Jerkins Gets It Done for the Dores

Getting to know Vanderbilt's junior safety

by Scott Meyer


NASHVILLE, Tenn. — His stature might be smaller than most of his opponents, but his heart and love for football will always be bigger.

Dashaun Jerkins, a 6-foot, 190-pound safety from Woodbridge, Virginia, is known for his work ethic.

In the offseason, he can almost always be seen in the weight room, on a practice field or in his dorm doing schoolwork.

Jerkins’ work ethic was noticed by the Vandy coaching staff early his freshman season. He was one of 12 Commodores to play in a game as a true freshman in 2018.

Going into 2019, Jerkins won the starting safety position.

After posting 14 total tackles – including 10 solo stops – in the season opener against Georgia, Jerkins proved why he belongs in the SEC. He was ranked among the SEC’s top first-year contributors and had at least three tackles in each of his starts.

Slowed by injury and only able to start in nine games, Jerkins still finished his 2019 campaign with 58 total tackles – ranking second on the team.

While the 2020 offseason was long and uncertain, Jerkins picked up right where he left off to start the campaign. In his two appearances this season Jerkins has 16 tackles and a forced fumble.

Jerkins recently took some time with to express his love for football, his size compared to his opponents, how he is fitting in to the new Vanderbilt defense and much more: You play with so much passion. What do you love so much about the game of football?

Jerkins: “I love football so much because I get the opportunity every day to both develop and test my skills. Football has given me so many opportunities and taken me places I would have never dreamed of.”

You really stepped up last year while starting at safety. What was your mindset week-to-week knowing you had to be the last line of defense?

“I went in week-to-week making sure I always knew everyone’s assignments and alignments. Even though I was a young guy, I really honed in on making sure I knew how to communicate with my teammates on the field. Putting them in the right place gave us the best chance to be successful as a team.”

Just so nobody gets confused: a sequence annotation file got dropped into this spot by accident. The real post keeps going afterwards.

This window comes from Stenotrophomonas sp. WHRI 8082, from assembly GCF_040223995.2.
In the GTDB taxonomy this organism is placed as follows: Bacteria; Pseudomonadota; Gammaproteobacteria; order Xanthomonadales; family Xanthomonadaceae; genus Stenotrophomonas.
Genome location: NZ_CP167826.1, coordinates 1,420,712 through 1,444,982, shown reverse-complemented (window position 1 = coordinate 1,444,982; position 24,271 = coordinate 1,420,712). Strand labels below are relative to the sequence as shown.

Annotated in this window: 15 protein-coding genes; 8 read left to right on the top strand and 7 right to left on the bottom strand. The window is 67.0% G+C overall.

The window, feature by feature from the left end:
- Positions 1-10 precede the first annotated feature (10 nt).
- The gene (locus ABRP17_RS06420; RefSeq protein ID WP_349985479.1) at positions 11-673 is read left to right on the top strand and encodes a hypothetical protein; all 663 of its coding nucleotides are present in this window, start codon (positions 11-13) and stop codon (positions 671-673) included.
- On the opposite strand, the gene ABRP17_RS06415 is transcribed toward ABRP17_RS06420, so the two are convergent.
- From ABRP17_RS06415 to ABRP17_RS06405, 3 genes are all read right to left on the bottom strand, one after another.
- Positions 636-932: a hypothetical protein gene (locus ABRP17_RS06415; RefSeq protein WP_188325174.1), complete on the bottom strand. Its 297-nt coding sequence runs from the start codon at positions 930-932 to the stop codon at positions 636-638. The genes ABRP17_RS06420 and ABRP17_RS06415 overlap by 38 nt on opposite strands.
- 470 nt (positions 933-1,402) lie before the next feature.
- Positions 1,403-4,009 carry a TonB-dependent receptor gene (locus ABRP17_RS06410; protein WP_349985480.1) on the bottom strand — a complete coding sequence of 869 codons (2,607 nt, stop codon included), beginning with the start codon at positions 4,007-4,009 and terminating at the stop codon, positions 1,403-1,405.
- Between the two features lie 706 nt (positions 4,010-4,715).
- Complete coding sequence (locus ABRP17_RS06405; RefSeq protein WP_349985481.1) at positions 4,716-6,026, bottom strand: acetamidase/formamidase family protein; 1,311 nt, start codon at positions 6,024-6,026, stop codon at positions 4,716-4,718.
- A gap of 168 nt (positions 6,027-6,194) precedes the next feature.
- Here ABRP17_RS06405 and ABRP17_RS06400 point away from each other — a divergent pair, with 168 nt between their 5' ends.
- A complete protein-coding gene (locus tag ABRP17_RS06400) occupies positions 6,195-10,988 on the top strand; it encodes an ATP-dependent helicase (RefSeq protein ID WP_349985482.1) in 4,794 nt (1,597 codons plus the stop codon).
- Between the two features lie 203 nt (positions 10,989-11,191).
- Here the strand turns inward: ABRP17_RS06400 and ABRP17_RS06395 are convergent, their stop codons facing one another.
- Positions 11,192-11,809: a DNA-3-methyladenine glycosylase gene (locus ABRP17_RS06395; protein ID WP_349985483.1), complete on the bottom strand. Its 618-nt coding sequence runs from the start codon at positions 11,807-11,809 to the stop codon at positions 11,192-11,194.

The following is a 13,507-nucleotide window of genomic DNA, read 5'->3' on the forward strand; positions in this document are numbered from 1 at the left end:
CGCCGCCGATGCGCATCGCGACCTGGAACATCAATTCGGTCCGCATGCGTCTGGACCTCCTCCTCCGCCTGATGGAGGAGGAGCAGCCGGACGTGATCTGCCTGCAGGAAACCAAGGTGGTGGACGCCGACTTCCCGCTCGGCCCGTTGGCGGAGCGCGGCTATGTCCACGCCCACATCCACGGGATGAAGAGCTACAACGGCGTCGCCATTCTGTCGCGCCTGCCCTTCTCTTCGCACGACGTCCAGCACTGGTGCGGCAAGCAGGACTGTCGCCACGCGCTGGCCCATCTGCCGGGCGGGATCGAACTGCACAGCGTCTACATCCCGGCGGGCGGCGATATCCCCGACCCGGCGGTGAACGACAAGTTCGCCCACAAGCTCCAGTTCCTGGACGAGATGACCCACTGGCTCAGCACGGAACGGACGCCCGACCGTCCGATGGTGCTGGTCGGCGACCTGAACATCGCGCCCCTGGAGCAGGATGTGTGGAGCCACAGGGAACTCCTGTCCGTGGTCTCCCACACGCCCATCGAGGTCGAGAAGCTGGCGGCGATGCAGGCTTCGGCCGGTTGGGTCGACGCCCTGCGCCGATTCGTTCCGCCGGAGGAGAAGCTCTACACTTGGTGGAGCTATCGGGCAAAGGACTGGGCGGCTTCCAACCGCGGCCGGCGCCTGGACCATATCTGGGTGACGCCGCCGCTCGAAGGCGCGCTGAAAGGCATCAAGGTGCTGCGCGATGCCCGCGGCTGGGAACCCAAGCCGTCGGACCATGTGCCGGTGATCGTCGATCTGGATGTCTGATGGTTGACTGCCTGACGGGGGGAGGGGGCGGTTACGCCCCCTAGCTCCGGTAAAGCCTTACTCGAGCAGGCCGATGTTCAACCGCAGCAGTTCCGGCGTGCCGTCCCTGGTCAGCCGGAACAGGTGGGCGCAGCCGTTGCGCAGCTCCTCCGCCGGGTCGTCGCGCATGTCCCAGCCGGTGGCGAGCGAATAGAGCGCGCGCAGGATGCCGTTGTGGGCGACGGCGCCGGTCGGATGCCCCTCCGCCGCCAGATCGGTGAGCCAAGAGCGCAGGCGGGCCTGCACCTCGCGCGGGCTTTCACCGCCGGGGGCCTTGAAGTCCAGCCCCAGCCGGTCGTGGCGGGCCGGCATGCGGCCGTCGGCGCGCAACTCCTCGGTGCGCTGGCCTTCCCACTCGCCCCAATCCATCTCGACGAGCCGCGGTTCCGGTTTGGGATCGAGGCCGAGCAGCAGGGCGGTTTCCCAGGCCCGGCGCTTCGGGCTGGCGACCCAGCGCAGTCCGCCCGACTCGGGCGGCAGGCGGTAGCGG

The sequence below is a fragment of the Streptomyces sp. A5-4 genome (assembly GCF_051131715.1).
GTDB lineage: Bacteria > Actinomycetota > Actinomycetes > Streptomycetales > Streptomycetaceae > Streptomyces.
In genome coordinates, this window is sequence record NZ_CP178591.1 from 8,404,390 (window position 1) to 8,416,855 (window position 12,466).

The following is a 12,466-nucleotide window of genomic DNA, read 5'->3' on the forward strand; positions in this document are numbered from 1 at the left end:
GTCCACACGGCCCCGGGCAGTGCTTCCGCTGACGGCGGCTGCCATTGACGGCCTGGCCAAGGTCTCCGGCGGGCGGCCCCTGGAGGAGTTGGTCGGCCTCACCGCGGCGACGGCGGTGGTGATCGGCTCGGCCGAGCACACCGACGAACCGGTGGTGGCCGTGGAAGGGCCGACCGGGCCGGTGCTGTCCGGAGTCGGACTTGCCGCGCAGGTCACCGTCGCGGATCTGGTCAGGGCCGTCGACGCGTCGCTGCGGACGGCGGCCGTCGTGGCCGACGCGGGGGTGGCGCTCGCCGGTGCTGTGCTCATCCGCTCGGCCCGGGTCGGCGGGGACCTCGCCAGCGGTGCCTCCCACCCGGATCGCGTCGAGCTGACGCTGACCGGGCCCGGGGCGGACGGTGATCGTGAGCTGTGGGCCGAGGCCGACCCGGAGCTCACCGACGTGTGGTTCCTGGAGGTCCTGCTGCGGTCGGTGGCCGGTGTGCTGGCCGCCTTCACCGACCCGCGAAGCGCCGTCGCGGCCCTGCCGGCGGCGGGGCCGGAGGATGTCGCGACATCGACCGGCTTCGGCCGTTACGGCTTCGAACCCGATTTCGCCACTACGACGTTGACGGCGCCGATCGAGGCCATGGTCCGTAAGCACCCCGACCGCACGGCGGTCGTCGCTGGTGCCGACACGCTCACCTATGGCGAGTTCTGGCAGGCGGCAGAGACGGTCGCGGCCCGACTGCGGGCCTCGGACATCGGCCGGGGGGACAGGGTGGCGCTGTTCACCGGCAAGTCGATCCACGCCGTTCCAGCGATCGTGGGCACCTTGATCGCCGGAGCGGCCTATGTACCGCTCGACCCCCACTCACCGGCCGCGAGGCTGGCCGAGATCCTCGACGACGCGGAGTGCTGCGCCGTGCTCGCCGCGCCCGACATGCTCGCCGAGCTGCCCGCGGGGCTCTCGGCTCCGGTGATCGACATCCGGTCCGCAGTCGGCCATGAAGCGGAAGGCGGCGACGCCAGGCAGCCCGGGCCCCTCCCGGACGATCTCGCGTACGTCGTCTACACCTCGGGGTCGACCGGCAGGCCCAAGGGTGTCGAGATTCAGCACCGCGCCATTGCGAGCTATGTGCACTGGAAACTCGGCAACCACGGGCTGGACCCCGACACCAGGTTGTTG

What separates you from every other safety in college football?

“First, I’m a natural-born baller. I believe I have a great understanding of football and have the ability to feel things out throughout a game. I feel I get great reads that tell me where the ball is going. I see myself as the best open-field tackler and safety in college football.”

You are smaller than most of your opponents. How do you handle that chip on your shoulder when you play?

“Being smaller than a lot of our opponents has never been an issue with me. For most of my football career, I played linebacker, which means you have to be physical. Going through those years helped me to become the physical player I am. It taught me how to use my mind more than my body to make the plays. My mind helps me always stay ahead of the play.”

Defensive coordinator Ted Roof is well-known around college football both as a head coach and defensive coordinator. What has it been like playing in his defensive system at Vanderbilt?

“It has been great playing under coach Roof because I feel he understands what it takes to win. He is always going to be honest with us about everything. He really makes the game simple for us by putting us in good positions to fly around and make plays. He is a great coach and an even better person.”

Besides your practice and lifting schedule, what are your weeks like during the season?

“It has been a grind keeping up with everything during this pandemic. I have been trying to stay ahead of my schoolwork early in the week. When that gets finished, I watch a lot of film and recover my body.

“I learned last year, taking care of your body is one of the most important things going through a season. I try my best to stay on top those little things that make the difference on and off the field.”

What are your goals for after college?

“After college I want play in the NFL and put myself in a position to take care of my family. Getting them out of struggles they still go through today is important to me.”

Scott Meyer is a fifth-year senior for the Vanderbilt football program.